Re: labored breathing
- Hi Debra,
I know how hard this is!
I would agree with the others who have suggested a vet visit
ASAP...if it is fluid in the abdominal cavity which is making his
breathing difficult, your vet should do a tap. This could bring
immediate relief...IF that is what is causing the problem...he might
also have something else going on in his abdomen, but if it is fluids,
they should be able to tap it.
Fluid in the lungs can also be dealt with sometimes as can fluid in
the chest wall squeezing in on the lungs. An ultrasound will show
this. Oxygen therapy can also help or, if he is suffering from an
infection that needs to be dealt with than can be addressed too. And
if he needs fluids, you vet can determine that as well...
How are his toes? Tongue?
If they are warm and pink he may be safe for a trip tomorrow...if
they are purply or cold...then, if you are going to do something you
need to go NOW. Otherwise, if you are prepared for a home passing
then you may want to just make him comfortable as you can and wait...a
hot water bottle which is warm but not hot will make him more
comfortable if his pads are cool/cold...but you should call a vet ASAP
to arrange either a home visit PTS or advice for hospice care...if his
pads are cool or his gums/tongue bluish then he is heart is shutting
down and if you are ready for this then be there for him with all your
loving attention, but be sure you have all the support and information
from your vet that you can...
I don't want to sound alarmist, but laboured breathing for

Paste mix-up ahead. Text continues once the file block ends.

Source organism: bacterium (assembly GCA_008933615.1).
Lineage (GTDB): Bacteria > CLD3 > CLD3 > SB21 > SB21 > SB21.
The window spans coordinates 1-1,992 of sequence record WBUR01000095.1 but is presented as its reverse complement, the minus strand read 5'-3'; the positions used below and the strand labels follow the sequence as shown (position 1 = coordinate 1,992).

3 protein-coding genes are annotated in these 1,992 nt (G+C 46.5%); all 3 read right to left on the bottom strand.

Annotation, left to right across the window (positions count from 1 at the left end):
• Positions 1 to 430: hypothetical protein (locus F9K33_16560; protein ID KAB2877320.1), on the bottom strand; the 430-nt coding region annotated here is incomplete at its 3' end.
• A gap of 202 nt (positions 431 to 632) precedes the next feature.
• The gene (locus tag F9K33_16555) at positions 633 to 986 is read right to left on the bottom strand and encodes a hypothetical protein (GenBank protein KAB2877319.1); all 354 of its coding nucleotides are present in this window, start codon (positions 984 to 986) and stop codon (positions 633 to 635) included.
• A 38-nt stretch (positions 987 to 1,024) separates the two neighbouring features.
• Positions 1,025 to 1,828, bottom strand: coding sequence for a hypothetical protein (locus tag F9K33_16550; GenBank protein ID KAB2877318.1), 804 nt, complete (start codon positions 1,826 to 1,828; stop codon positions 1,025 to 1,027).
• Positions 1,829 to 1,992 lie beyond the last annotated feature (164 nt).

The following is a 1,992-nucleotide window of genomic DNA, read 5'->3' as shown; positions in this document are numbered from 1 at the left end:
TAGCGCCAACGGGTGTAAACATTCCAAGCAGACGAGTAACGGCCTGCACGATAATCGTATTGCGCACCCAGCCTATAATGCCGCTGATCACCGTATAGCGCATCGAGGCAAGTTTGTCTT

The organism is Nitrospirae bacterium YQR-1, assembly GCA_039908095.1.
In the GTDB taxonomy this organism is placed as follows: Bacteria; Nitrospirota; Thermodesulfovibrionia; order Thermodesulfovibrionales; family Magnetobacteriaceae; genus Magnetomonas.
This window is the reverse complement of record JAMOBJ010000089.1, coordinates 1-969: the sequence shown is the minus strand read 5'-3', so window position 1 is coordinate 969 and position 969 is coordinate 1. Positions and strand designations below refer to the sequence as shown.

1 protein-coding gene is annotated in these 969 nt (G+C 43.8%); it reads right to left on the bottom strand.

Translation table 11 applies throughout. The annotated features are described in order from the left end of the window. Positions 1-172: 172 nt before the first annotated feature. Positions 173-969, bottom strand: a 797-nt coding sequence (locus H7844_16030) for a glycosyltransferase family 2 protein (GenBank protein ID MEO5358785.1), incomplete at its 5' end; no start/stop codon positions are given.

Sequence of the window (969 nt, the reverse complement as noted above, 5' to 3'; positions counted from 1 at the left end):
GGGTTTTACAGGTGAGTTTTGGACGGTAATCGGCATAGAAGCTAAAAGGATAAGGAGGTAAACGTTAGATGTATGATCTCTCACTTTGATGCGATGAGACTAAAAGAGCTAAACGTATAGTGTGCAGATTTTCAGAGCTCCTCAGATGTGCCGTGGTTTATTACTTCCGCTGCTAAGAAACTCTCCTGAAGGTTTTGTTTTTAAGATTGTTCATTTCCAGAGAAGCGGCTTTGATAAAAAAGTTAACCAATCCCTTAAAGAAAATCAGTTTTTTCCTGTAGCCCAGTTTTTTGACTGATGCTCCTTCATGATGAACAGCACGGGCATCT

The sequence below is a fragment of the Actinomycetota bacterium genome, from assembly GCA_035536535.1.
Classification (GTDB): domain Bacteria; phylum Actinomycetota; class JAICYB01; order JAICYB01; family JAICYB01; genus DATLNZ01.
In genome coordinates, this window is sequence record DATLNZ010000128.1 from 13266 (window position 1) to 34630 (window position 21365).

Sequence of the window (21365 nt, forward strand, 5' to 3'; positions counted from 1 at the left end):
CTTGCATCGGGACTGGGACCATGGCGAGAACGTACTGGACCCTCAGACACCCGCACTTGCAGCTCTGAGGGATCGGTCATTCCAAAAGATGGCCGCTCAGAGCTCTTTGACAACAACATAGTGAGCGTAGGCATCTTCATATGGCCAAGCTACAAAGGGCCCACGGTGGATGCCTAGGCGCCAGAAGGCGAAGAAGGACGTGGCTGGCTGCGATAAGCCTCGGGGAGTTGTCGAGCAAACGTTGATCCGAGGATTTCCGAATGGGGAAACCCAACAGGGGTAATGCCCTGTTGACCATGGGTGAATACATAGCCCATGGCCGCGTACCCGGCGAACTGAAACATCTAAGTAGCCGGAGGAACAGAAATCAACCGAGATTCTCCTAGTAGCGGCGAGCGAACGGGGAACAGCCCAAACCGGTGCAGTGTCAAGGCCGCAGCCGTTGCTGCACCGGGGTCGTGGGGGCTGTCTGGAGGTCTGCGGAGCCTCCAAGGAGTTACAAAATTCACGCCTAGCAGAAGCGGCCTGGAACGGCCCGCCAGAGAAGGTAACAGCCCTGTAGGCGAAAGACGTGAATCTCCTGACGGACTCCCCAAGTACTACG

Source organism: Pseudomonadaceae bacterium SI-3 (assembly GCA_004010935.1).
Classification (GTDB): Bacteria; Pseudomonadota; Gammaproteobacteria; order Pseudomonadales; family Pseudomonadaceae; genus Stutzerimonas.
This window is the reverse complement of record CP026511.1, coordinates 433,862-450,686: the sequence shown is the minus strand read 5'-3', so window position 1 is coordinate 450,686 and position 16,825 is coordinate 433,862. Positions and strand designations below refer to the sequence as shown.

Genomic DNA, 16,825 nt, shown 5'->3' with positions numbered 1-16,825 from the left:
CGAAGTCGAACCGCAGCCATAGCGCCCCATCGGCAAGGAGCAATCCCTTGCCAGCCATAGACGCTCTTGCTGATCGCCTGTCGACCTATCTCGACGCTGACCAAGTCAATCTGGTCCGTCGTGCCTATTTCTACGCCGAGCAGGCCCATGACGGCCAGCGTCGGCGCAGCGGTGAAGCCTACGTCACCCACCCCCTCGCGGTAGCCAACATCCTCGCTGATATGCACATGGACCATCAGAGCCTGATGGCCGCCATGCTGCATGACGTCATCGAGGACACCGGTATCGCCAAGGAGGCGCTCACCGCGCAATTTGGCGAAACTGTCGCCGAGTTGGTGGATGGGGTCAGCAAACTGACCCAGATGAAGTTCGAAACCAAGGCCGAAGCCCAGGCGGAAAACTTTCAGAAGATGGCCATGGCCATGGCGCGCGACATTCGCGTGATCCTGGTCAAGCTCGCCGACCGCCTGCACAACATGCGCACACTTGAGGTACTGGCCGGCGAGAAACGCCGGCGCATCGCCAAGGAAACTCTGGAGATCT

extended periods is a significant event and you need to know what is
the cause if you are going to treat it, or, if you want to let him go
at home (and this is a personal choice) then you still need to consult
your vet about his condition and decide on the best course of action.
Also, the advice about eating = will to live, though often true does
not alway indicate how much longer the kit has...my Muffin had 2
breakfasts and then passed away inside of an hour and a half....he
just loved his breakfast and wasn't going anywhere until he had some!
Best wishes to you both...You will both be in my thoughts and
Sally and Angel Muffin
--- In feline-heart@y..., yarringt@a... wrote:
> Tigger's breathing is very labored and he is tired. He has
> and was diagnosed with congestive heart failure 2 Mondays ago. He
> on atenolol - 1/4 every other day - and enalapril - every other day.
> his enalapril to 1/4 every day. We've also added lasix. The fluids
> appear to be in
> his stomach, and they don't appear to have gone away with lasix (I
> told 1 to 2
> lasix a day - I started with one, worked up to two, and saw no
> difference). Since
> that Monday his breathing has become progressively more labored and
> become progressively more tired.
> I know we are on borrowed time. If no more can be done, I will keep
> until he becomes uncomfortable and let him go. But is there any
> that can be
> done to help him breathe more easily? Is it possible that his
> is labored
> because he is dehydrated? (I know that's the opposite of what we
> normally think).
> I have accepted the fact that I will lose him shortly. I thought I
> would lose him on
> Thanksgiving day. But he is still fighting. He ate half a can of
> max food, along
> with some kibble and some bonita flakes today, and he is currently
> sleeping on my
> lap after a cuddle session. I feel I owe it to him to give him all
> quality time
> possible. But I don't want to spend his last days stressing him by
> running him to the
> vet's every few days if there really isn't more to be done.
> Keep us in your thoughts. He's my love.
> -Debra & Tigger
- Hi Debra,
I am sorry to hear that Tigger is having trouble breathing. I have to agree
with the other posts, that you should speak to your vet about a chest and/or
My Wolfy occasionally had labored breathing, and the vet always tapped his